2. Difficulty with fine motor tasks: Some children may struggle with fine motor tasks requiring finger/hand strength and control, such as writing, scissors, stringing beads, using utensils, and dressing. In addition, some children may present with difficulty using both hands together when playing and need assistance to develop their fine motor and bilateral coordination skills. If fine motor skills are not addressed, this could present difficulties in performing essential activities at school and in the home. 

3. Difficulty with gross motor activities: Occupational therapy can also help children who have trouble with gross motor skills and motor planning, which can affect balance, strength, coordination, and endurance. This can limit a child’s ability to climb up & down stairs, walk, run, and jump.

4. Sensory processing problems: Children with sensory processing disorders can benefit from pediatric occupational therapy. Sensory processing can affect your child’s reaction to touch, taste, smells, or sounds. Children with sensory processing disorders may overreact or underreact and seek out sensations by moving quickly through their environment, touching items around them constantly. If your child has difficulty with self-regulation when over or understimulated, occupational therapy can help with regulation and self-awareness.

5. Social interactions: Social interaction skills help people to have relationships and understand those around them. If your child displays delayed social skills, such as difficulty interacting and engaging with others, difficulty adapting to new environments, delayed language, overly focusing on one subject, and difficulty coping in a school environment. Occupational therapy would be beneficial for your child, as these social skills are an important aspect of life. 

If your child is experiencing delays in any areas listed above, a kids occupational therapist is something to consider. It can help develop the skills needed to succeed in school and later in life. You can contact us at Milestone Therapy Group. Our licensed and qualified children’s occupational therapist in Philadelphia has helped countless children meet their goals! Please feel free to book a consultation with us and let’s get started helping your child discover the path to healthy growth and development.


Is speech and language therapy effective for children with speech and language impairments?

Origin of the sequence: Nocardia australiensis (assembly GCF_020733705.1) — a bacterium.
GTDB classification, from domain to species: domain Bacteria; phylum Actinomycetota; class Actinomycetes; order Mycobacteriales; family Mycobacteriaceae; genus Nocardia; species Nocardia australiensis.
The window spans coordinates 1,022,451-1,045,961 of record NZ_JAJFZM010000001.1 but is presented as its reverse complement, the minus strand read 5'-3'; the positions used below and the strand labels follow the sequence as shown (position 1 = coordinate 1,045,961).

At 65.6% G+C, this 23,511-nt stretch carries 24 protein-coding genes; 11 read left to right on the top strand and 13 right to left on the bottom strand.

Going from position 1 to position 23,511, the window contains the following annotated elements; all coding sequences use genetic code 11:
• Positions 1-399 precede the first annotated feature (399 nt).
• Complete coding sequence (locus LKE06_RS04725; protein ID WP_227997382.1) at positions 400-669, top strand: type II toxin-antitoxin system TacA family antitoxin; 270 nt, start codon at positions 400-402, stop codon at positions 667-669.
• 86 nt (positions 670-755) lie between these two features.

Speech and language impairments include several types of speech and language delays and disorders. Child Speech Therapy Services will target these various impairments and help to identify and treat the prevalence of Speech and Language Impairments. 

Language impairments can range from expressive and receptive language delays, language-based learning disabilities, or Aphasia. Speech impairments include phonological impairments, stuttering, Apraxia and voice disorders. Pediatric Speech Therapy is the most effective way to treat these speech and language impairments in children. Speech Therapists will target the specific impairment and develop goals and lesson plans for your child in order to increase their intelligibility, correct speech sound errors or improve their expressive and receptive language. 

At Milestone Therapy Group we use a play-based approach to speech therapy for kids. Play-based therapy is the best approach to speech therapy for children. It is scientifically proven to help children develop language and keeps children engaged and motivated throughout therapy. Play-based therapy is great because it can be conducted in therapy sessions as well as in the home. We work closely with parents in order to provide strategies for improving speech and language impairments and how to incorporate them into the child’s daily life. 


Ways to know if your child needs a Speech evaluation

Every child develops their abilities to communicate at their own pace. Developmental milestones may appear before or after the typical age-ranges depending on the child. While some delays are common, others may be reason for concern and require specialized intervention as early as possible.  The question then becomes, how do you know when to seek out a professional speech and language evaluation?

At Milestone Therapy Group, we believe the first step to helping children with speech and language delays and disorders is early identification followed by suitable intervention. 

Below is a brief overview of typical communicative milestones to look for at every stage of your child’s growth. If you feel that your child is falling behind on their speech and language development based off of these milestones, it may be time to seek out a speech evaluation with Milestone Therapy Group. 

  At 12 to 15 months

 – Responds to a person’s presence with smiles or waves

– Follows simple spoken commands

– Speaks their first words

– Gestures or points to communicate

– Attempts to imitate words

At 18 to 24 months

– Speaks about 50 words

– Can identify familiar items including pets, toys and body parts

– Begins combining words into 2-3 word phrases

– Answers simple yes/no questions with a head shake or words

At 2 years

 – Answers simple “what” and “where” questions

– Begins combining words into 3-4 word phrases

– Uses over 100 words

– Begins using descriptive words

At 3 years

– Can follow simple 2 step directions

– Uses sentences of 3 or more words

– Asking ‘what’ and ‘where’ questions

– Responds to ‘who’ questions

– Sequences recent events

– Uses over 300 words